Set a notifier for just about anything. An issue is just about to reach a threshold, a certain amount of time before or after a deadline, or even when an SLA is breached. What’s more, is that you have the choice of receiving your notifiers via email, Slack message, or by firing an issue event that allows customers to execute third party scripts from other plugins such as Script Runner. You can reach your notifiers in 3 different ways.
1. Click Notifiers within your SLA list.
2. Click on the Notifiers button in the SLA edit mode.
3. Click on the Notifiers button within the SLA view mode.
This page shows all of the notifiers that you have set, in one handy list.
- The list of notifiers is displayed within a table with columns that shortly summarize each notifier.
- The “Add a New SLA Notification” button opens up a notifier modal which allows you to add to your list.
- This opens up another notifier modal that allows you to edit an SLA.
- This will delete an SLA including all related information such as notifiers but, don’t panic, it will ask for confirmation first.
- The “Associate with goals” link allows you to set notifw Next-Gen SLAs iers for specific goals, which is great if you have multiple goals within a single SLA. For example, you might want to send a Slack message 1 hour before an SLA deadline but only for goals that apply to critical and major priority issues.
- Each notifier is in a single row.
- There’s 10 rows per page and you can easily flick through these with the page numbers and arrows at the bottom of the page.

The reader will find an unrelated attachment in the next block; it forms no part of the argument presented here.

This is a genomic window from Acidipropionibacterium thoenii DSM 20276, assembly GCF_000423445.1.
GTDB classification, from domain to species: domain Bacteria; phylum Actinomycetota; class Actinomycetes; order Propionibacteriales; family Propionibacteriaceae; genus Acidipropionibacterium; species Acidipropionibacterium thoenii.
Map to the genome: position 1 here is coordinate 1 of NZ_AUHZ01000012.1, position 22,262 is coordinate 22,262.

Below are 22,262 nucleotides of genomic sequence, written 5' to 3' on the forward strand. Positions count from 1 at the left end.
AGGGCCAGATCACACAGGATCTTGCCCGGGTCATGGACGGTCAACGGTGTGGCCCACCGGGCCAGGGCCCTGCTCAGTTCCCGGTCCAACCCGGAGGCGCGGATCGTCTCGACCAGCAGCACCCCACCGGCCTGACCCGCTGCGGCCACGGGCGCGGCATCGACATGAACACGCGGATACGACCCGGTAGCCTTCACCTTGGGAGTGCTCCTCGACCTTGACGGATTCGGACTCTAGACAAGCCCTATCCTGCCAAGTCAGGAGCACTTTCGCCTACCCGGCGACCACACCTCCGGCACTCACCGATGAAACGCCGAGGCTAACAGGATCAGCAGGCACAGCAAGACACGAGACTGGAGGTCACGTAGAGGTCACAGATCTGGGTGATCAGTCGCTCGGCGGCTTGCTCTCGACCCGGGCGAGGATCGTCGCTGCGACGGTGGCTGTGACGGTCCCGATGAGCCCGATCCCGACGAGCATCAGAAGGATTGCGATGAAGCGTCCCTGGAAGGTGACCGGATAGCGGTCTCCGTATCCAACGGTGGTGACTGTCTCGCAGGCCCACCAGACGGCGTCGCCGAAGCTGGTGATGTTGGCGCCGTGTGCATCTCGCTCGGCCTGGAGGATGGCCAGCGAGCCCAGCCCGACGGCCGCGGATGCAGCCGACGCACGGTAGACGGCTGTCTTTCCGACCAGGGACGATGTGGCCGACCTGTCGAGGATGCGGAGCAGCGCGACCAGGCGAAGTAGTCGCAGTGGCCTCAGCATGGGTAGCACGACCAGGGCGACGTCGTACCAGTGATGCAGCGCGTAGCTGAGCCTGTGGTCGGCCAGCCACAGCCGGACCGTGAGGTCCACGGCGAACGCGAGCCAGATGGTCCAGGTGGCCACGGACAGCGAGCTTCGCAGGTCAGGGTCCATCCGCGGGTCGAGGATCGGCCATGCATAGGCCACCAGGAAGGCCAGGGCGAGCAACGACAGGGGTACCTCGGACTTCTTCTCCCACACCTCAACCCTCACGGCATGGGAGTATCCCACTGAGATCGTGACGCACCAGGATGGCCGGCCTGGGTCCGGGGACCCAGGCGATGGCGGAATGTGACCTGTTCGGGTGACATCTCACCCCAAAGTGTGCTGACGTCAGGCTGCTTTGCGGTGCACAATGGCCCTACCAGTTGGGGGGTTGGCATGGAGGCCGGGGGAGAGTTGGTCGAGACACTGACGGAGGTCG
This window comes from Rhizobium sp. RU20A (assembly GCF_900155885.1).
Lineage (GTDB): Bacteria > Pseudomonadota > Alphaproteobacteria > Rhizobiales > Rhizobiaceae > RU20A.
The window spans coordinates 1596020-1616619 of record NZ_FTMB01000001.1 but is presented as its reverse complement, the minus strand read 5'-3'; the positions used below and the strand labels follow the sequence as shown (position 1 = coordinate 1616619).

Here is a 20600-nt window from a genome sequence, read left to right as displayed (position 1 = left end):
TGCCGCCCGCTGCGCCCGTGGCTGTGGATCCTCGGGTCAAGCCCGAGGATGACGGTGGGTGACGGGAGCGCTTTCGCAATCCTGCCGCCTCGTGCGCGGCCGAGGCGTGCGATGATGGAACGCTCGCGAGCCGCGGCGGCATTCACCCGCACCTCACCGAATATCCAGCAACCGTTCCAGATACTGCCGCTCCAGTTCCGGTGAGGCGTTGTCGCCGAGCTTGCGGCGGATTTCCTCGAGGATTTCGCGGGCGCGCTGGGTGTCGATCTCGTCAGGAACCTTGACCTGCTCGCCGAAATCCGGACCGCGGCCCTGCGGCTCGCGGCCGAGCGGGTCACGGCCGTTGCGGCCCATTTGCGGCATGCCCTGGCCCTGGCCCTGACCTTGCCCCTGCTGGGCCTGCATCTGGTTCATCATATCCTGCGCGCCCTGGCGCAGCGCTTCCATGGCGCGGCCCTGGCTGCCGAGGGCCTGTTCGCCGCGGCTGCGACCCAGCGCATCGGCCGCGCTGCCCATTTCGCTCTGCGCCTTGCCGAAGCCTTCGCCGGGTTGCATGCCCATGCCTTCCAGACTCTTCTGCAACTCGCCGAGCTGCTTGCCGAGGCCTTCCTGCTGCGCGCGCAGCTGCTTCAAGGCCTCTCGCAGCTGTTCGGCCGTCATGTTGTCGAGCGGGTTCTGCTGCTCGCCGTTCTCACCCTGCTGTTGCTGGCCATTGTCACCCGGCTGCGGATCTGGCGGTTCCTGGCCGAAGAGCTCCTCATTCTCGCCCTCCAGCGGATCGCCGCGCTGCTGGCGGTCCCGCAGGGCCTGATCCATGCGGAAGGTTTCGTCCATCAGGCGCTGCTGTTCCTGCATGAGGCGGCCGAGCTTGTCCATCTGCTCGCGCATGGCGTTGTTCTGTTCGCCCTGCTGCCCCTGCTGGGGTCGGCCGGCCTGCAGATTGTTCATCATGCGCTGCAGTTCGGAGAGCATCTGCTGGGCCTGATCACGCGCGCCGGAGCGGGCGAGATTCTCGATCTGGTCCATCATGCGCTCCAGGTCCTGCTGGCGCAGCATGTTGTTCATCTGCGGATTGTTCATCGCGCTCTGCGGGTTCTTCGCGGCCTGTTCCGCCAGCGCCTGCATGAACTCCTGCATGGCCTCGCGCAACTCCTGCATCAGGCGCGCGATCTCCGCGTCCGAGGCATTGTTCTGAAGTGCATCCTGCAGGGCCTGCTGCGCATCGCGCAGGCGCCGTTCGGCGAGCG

- This button takes you back to the SLA configuration page.
Clicking on the “Add a New SLA Notification” and “Edit” buttons within the Notifiers List page will open up the Notifier Modal. Let’s take a look…
- This toggle enables/disables a notifier.
- Here, you can select when the notifier will be triggered.
- Tick this box if you want the notifier to be repeated after its first occurrence.
- Tick this box if you would like the notification date to be calculated within an existing working calendar.
- Select what you would like to happen when the notifier is triggered. Each of these options opens up additional settings, please see below.
Send an Email Notifier
1. Select a sender name for the email notifier. The default name is the default sender name within Jira’s email system, whilst custom opens up a text box that allows you to customize the name.
2. Create a subject for your email notifier - template variables are allowed.
3. Create the body of the email notifier - template variables are allowed and the content is in HTML format.
4. Select the relevant recipients for your email notifier.
5. Or alternatively, you can send the email notifier to a more specific recipient or group of recipients.
Send Slack Notifiers
- Enter a Slack Webhooks URL for the notification.
- Create the body of the Slack message.
Fire an Event
- Select the type of event from the drop-down menu.
- This tick box is dependent on the third party plugin that you are planning to use, as some require a different kind of event wrapping such as the Automation Plugin.
The Future of SLA Management
We're so excited to embark on this journey with you, to build the future of SLA management together based on your needs and direct feedback. Watch this space for more awesome features!